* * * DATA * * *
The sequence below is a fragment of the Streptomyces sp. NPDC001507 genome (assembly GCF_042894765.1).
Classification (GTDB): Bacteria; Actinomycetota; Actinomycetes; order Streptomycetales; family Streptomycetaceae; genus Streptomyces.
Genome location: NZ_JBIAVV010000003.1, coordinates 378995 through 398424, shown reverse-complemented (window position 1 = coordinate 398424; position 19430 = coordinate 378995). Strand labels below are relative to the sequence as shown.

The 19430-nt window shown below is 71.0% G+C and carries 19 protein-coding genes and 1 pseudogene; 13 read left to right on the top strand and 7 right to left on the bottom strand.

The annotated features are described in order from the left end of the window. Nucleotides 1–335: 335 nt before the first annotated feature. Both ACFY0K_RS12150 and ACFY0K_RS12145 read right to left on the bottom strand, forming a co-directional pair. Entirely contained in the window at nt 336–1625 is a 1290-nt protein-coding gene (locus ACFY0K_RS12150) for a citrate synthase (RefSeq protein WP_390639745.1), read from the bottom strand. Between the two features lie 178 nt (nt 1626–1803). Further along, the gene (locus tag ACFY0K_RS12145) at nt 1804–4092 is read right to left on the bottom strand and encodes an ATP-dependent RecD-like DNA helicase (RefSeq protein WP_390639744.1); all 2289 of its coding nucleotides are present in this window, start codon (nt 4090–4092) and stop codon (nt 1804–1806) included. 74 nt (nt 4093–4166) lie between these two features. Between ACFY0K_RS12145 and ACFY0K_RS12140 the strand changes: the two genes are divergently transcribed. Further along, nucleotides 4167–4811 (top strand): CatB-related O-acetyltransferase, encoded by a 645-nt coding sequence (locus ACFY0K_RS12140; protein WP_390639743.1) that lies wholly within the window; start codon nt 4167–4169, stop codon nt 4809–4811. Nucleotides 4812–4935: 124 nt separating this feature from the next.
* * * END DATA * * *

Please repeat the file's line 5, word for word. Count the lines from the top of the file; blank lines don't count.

The annotated features are described in order from the left end of the window. Nucleotides 1–335: 335 nt before the first annotated feature. Both ACFY0K_RS12150 and ACFY0K_RS12145 read right to left on the bottom strand, forming a co-directional pair. Entirely contained in the window at nt 336–1625 is a 1290-nt protein-coding gene (locus ACFY0K_RS12150) for a citrate synthase (RefSeq protein WP_390639745.1), read from the bottom strand. Between the two features lie 178 nt (nt 1626–1803). Further along, the gene (locus tag ACFY0K_RS12145) at nt 1804–4092 is read right to left on the bottom strand and encodes an ATP-dependent RecD-like DNA helicase (RefSeq protein WP_390639744.1); all 2289 of its coding nucleotides are present in this window, start codon (nt 4090–4092) and stop codon (nt 1804–1806) included. 74 nt (nt 4093–4166) lie between these two features. Between ACFY0K_RS12145 and ACFY0K_RS12140 the strand changes: the two genes are divergently transcribed. Further along, nucleotides 4167–4811 (top strand): CatB-related O-acetyltransferase, encoded by a 645-nt coding sequence (locus ACFY0K_RS12140; protein WP_390639743.1) that lies wholly within the window; start codon nt 4167–4169, stop codon nt 4809–4811. Nucleotides 4812–4935: 124 nt separating this feature from the next.